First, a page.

The blog from Williamsburg Regional Library, Full Soul Ahead, Bookeywookey, The Sheila Variations, Belle from Miss Bookish

And of course anyone else who would fancy a go at these questions is more than welcome to them!

a reading meme

Found this wonderful meme over at Litlove’s and wanted to give it a whirl!

The Book I’m Reading

Jo Walton’s ‘Among Others’ – universally good reviews plus a 2011 Nebula followed by a 2012 Hugo clinched the deal. This was, however, a month ago. At the time that I started Among Others I also embarked upon Francis Lymond’s 10 year journey with Dorothy Dunnett little realizing that I would be dead to everything else till I finished the six part series. Of course, once I finished the series I was left gasping for breath and had to breathe in a lung-full of something sweet, something light. Once THAT was over with as well I could finally settle into Among Others.

Among Others is a fantasy unlike others in that the story’s not choc a bloc with fantastical creatures and other-worldly happenings. In fact now that I think of it the story’s touched more by an air of mystery than fantasy – the event that triggered Morganna’s current life situation are never fully revealed (Morganna is the 15 year old socially awkward bibliophile who narrates the story). Her mother is hinted at being literally evil but we do not really hear from her or of her other than Morganna’s oblique references. The secondary characters especially Wim and Morganna’s paternal relations, grandfather Sam and her father’s three sisters, all portend trouble – of things coming to a head in the second half of the novel where all these secondary characters are going to become important. And of course writing the above just made me realize that Miss Walton has definitely succeeded in imbuing her story with a certain atmosphere – a thick pall of rain and thunder and storm is what I would associate the story with. I’ll come back to this once I’m done with the whole novel.

The Last Book I Read

Pride & Prejudice – Ahh, I loved this re-reading so much. Sort of like soaking in the warmth of the sun after a particularly chilly night. The romance between Miss Elizabeth Bennett and Mr. Fitzwilliam Darcy was delightful. So too was the ridiculousness of the haughty Lady Catherine and the obsequious Mr. Collins. I appreciate the fact that while from my 21st century perspective I find these characters a tad unrealistic and tending to be a little caricature-like they probably have their grounding in the norms that were prevalent in the late 18th century and early 19th century. Of course each character could also be held up as a template of a certain type of individual that remains as true in the 21st century as it probably was in Miss Austen’s times – Mrs. Bennett and Lydia Bennett, the fluffy heads with nary a care except all that would be judged by the social barometer; Jane Bennett and Charles Bingley who seem naïve and too-good-to-be-true with the sweetness of their tempers and kindness of their dispositions; Mr. Bennett who seeks solace and amusement in his books and the absurdities of life as his coping mechanism for the choice he made in marrying Mrs. Bennett; and last but not the least Elizabeth and Darcy who in the surety of their opinions and in the blend of a certain selfishness and caring affection towards their family members and friends are perhaps the most easily relatable. I have to admit that I would not mind reading Pride & Prejudice in a proper classroom setting with a rigorous analysis of the novel as well as of the context in which Miss Austen wrote this much beloved work.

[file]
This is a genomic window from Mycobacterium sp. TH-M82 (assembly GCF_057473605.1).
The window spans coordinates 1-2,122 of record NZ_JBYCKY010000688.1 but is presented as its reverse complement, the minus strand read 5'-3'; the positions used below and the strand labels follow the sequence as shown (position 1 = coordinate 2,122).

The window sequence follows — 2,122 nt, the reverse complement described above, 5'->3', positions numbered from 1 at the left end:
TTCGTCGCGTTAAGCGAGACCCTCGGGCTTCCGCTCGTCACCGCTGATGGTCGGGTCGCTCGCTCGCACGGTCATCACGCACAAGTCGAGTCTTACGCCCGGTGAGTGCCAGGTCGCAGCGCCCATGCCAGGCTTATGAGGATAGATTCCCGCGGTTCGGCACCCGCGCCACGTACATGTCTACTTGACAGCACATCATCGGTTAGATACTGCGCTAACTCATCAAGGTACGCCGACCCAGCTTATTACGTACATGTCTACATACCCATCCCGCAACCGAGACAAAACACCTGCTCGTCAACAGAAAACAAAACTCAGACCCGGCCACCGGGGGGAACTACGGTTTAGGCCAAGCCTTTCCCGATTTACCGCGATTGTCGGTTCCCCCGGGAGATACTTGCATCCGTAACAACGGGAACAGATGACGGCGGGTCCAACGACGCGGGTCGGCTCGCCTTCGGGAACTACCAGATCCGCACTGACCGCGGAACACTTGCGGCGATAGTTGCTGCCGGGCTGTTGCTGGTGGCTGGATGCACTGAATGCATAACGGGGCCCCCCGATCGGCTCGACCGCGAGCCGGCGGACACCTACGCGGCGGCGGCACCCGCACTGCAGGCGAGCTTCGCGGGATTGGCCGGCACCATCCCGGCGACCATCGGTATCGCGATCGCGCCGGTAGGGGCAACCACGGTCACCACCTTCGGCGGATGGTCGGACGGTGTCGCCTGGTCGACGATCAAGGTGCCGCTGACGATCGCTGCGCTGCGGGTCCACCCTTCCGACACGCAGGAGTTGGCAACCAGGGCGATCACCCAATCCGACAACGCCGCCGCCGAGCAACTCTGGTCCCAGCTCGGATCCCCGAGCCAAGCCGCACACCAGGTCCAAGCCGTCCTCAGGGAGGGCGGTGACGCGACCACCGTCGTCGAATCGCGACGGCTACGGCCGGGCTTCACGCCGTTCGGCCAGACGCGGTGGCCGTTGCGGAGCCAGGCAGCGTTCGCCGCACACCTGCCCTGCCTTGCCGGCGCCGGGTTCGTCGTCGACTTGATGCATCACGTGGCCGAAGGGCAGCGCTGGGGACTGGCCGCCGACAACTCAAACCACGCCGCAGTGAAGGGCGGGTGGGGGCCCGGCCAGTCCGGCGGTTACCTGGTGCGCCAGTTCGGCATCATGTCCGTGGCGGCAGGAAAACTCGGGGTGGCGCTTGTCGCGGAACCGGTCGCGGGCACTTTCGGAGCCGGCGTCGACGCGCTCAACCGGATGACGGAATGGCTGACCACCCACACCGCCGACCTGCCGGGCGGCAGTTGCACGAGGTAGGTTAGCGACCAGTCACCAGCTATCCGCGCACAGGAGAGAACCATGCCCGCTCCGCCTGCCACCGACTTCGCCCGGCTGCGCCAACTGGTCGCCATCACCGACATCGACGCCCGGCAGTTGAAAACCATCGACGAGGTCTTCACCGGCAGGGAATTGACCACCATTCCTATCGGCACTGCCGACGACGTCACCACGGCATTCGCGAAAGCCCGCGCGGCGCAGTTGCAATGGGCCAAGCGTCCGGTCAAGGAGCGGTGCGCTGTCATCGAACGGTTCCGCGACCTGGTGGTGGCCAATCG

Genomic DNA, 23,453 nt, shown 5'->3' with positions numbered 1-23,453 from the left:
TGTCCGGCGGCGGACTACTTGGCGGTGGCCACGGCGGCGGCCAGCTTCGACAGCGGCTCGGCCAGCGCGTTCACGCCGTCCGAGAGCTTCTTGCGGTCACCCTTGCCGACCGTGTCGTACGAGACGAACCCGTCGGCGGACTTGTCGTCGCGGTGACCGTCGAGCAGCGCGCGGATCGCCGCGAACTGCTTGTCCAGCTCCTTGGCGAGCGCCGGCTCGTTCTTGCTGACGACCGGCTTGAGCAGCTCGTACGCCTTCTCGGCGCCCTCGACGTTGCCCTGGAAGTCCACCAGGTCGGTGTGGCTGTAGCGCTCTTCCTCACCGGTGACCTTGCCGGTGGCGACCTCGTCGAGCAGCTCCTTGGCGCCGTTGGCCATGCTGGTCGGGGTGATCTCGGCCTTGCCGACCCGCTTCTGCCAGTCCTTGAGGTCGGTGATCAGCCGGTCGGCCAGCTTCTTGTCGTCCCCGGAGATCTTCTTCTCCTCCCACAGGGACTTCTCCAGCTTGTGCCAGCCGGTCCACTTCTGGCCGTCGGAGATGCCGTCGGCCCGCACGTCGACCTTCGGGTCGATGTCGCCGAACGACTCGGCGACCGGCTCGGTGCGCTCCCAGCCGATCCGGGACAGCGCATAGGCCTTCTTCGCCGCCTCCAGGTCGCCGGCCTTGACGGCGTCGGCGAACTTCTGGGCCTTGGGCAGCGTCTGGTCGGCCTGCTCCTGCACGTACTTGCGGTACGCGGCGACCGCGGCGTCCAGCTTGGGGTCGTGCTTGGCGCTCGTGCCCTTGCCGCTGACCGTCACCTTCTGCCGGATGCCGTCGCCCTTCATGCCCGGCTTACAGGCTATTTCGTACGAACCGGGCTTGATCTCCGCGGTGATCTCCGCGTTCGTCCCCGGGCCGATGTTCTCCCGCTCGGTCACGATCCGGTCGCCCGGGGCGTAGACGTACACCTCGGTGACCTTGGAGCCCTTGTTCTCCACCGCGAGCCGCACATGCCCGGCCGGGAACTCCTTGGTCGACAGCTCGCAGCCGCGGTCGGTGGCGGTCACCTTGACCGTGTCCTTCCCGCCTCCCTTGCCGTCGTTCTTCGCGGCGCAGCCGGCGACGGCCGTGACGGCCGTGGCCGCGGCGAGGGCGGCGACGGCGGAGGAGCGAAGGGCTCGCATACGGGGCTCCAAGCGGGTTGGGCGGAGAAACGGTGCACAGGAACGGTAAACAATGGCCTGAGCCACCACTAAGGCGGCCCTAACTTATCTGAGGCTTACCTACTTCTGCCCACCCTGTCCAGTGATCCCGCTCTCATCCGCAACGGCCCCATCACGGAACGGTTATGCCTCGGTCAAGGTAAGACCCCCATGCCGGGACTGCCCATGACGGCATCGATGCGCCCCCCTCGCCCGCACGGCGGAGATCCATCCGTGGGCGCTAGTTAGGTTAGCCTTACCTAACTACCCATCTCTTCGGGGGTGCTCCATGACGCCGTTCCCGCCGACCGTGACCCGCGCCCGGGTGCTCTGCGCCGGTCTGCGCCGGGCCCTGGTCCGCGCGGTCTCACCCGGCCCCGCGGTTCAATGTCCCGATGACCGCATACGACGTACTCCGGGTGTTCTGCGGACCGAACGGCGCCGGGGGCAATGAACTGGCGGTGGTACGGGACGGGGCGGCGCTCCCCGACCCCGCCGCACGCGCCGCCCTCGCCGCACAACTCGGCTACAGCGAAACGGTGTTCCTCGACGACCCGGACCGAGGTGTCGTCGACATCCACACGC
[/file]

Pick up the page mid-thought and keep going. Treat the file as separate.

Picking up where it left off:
The Book I’ll Read Next

Ahh, all the contenders have been swept aside by the release of Karen Marie Moning’s next installment in the Fever world series – Iced.  I am a fan of Miss Moning’s packs-a-punch storytelling where half the world’s population is dead and the other half is busy cavorting ‘in the Faerie’. I came to the Fever series late which was odd considering that I was a big fan of her Highlander romances. However, once begun I could not put the books down – a heavy dose of paranormal elements crossed with alpha-male-hunkiness dunked in a world of non-whimpering females who can kick some major ass is as good a pleasure-read as it gets. Why these would not be the epitome of comfort-read is something that I might need to explore in another post; for the time being for a thoroughly enjoyable bout of pleasure reading I’d most certainly recommend the Fever series.

The Last Book I Bought

My last purchase was actually last night – Persuasion from the Kindle store since after re-reading Pride & Prejudice I want to go through all of Miss Austen’s works again.

The Last Book I Was Given

It’s been a while since I was given a book. I think the last one was a collection of poetry edited by Edward Hirsch. I love what I call ‘Poetry of the Everyday’ and I distinctly remember this collection featuring several of those kind… perhaps it’s time for a re-read. Speaking of poetry, I love the sort written by David Whyte, Billy Collins, Jane Hirschfield and Mary Oliver – they remind me of the joy and the poetry lurking in the interstices of life. And writing this brings the forceful realization that it’s been a really long while since I read any. I think one of my next purchases is going to be a book of poems!